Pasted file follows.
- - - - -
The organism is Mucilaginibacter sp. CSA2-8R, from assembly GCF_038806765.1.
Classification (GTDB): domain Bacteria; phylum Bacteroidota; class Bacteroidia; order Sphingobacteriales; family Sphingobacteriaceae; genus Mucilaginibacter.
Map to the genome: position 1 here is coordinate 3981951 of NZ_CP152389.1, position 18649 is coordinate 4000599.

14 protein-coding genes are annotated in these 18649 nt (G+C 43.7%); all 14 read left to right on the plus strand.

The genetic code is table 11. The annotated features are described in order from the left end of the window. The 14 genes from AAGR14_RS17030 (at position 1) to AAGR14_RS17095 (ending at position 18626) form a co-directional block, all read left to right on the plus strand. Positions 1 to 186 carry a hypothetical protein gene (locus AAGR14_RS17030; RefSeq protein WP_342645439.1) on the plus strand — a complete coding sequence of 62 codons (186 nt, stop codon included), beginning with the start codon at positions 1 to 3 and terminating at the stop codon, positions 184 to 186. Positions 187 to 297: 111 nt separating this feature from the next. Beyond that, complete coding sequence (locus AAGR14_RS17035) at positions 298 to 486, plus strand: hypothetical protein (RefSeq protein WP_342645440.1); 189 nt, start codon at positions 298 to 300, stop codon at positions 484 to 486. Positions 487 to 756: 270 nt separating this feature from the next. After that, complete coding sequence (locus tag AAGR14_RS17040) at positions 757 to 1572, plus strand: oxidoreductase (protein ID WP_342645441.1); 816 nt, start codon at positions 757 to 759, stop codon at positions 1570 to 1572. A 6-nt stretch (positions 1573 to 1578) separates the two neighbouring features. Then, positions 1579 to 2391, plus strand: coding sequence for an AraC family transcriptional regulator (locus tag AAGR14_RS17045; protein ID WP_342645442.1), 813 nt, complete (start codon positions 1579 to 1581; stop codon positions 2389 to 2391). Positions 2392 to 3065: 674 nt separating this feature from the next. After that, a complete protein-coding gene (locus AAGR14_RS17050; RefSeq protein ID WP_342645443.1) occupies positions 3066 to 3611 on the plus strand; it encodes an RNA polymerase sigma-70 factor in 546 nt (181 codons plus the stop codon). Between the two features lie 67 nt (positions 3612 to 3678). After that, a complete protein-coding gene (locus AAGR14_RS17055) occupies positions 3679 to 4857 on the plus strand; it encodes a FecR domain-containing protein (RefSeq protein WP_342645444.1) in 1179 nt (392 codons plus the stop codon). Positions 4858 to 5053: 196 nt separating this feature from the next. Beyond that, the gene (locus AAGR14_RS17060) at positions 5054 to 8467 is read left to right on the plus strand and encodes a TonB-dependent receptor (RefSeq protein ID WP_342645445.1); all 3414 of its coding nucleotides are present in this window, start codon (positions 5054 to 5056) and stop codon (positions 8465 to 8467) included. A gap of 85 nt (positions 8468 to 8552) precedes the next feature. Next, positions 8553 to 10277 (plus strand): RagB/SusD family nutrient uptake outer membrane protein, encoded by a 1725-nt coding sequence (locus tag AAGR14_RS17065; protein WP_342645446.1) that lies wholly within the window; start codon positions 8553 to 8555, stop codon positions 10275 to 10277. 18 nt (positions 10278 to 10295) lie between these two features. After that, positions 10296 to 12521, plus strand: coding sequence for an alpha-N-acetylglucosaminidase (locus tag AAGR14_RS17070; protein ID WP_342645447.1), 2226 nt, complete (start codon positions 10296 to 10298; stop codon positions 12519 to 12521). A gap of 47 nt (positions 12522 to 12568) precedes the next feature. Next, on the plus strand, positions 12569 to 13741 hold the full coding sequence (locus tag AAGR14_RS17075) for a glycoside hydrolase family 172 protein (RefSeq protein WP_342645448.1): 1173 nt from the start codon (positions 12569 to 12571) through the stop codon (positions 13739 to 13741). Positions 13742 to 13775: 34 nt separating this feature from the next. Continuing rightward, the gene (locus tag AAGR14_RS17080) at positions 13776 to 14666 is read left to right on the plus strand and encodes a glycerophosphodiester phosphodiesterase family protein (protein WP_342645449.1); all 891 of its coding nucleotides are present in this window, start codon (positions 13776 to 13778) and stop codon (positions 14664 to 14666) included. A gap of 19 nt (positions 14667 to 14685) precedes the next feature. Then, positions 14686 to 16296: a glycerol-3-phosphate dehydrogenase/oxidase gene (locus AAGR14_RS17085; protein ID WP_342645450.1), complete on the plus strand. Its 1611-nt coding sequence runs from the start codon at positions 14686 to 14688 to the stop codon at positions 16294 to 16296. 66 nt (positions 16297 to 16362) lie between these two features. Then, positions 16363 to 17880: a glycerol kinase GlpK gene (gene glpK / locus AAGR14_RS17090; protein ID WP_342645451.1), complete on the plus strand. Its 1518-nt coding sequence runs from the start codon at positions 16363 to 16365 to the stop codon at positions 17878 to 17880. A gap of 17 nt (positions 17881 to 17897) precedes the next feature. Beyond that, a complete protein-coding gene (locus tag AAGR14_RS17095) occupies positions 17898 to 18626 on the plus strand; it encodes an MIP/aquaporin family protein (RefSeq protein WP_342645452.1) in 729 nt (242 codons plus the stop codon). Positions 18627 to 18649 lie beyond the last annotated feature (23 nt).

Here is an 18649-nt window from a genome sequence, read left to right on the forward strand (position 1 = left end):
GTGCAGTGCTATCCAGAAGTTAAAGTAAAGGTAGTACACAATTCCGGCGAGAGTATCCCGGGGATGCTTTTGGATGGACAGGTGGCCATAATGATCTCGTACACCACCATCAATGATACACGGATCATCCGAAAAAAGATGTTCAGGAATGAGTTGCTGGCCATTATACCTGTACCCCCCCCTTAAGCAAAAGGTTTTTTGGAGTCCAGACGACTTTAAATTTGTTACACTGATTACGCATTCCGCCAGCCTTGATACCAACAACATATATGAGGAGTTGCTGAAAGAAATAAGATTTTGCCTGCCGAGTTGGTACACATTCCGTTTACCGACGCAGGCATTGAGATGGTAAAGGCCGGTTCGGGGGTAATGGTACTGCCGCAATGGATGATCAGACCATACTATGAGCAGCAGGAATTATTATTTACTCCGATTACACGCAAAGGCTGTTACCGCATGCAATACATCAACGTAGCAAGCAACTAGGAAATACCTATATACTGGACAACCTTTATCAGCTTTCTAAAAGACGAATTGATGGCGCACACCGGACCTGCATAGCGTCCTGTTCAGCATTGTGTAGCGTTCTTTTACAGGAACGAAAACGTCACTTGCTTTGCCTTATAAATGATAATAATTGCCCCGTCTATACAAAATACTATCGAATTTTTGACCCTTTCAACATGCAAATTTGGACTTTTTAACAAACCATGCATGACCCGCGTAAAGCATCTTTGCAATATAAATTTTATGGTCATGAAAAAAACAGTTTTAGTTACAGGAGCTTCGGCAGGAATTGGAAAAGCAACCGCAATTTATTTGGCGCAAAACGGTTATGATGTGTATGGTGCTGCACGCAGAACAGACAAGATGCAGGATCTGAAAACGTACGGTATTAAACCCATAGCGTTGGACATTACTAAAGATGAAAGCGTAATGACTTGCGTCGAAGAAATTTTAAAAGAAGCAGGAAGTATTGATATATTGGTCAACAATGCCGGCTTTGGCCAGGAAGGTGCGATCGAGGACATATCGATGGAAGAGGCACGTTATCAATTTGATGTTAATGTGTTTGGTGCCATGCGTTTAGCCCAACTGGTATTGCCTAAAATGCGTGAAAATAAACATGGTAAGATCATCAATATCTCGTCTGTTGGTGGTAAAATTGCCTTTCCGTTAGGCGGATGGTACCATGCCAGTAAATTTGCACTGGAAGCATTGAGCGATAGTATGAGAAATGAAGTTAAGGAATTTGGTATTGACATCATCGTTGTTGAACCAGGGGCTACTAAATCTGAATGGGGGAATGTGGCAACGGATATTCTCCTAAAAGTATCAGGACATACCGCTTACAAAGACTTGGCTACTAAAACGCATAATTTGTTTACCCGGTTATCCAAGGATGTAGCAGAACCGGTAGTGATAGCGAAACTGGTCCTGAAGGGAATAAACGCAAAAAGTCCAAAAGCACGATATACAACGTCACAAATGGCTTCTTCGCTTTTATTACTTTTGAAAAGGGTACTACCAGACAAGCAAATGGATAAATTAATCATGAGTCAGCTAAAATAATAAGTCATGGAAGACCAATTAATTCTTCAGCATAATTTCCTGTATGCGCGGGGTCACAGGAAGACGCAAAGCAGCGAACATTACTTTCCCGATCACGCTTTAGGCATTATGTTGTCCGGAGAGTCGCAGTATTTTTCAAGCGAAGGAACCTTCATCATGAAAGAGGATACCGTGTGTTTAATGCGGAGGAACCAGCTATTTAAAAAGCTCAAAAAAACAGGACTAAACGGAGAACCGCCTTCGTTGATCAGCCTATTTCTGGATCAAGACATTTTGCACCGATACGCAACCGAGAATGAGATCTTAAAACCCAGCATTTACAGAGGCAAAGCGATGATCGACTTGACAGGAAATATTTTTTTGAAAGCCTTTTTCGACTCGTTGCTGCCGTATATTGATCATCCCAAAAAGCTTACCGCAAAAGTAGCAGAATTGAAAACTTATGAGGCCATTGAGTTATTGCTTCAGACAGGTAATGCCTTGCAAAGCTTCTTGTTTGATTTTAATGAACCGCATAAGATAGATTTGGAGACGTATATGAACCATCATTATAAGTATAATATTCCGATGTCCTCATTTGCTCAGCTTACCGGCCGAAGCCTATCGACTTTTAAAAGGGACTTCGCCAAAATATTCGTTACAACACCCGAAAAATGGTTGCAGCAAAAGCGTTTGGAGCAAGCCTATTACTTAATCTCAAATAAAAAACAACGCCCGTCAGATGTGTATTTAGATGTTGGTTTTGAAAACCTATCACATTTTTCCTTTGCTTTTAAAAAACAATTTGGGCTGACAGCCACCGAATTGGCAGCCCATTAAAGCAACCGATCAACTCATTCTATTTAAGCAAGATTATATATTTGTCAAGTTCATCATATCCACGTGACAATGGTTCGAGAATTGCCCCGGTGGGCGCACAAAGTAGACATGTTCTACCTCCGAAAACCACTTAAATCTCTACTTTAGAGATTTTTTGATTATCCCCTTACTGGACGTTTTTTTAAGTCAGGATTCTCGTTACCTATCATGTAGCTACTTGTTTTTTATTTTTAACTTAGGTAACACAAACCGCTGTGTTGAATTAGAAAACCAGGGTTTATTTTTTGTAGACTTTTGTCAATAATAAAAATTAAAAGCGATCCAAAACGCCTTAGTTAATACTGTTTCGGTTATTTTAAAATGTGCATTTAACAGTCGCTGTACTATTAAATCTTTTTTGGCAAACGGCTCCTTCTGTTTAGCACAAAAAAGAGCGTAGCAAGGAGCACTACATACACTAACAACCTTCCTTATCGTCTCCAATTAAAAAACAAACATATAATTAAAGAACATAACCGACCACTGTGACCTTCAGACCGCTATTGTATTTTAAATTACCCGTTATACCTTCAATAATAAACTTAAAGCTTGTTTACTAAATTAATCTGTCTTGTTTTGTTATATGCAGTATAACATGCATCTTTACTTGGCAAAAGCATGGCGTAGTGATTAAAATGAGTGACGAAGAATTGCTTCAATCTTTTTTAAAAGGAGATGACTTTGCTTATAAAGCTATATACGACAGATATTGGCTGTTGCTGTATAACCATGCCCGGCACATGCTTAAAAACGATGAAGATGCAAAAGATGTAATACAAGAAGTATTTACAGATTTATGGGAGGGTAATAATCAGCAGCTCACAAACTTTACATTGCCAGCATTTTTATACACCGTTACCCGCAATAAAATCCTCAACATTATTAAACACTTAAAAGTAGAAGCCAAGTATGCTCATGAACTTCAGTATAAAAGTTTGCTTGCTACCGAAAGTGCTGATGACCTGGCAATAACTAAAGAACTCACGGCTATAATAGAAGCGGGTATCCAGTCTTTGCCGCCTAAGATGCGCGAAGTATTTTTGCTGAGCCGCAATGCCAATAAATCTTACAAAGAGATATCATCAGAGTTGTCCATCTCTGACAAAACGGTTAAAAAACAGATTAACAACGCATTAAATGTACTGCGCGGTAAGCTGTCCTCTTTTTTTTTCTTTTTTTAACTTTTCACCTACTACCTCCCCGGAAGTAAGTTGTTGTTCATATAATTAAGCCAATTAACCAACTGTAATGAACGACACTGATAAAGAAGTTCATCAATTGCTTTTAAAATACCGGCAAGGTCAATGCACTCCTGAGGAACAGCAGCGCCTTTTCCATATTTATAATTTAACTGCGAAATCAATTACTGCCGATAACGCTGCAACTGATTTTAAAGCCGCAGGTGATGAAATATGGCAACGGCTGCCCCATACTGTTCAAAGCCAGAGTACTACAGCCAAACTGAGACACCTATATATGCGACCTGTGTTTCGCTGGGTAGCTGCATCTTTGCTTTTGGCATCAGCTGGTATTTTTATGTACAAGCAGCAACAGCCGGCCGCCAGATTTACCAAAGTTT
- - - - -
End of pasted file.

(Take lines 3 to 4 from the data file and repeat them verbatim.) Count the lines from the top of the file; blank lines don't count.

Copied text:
Map to the genome: position 1 here is coordinate 3981951 of NZ_CP152389.1, position 18649 is coordinate 4000599.

14 protein-coding genes are annotated in these 18649 nt (G+C 43.7%); all 14 read left to right on the plus strand.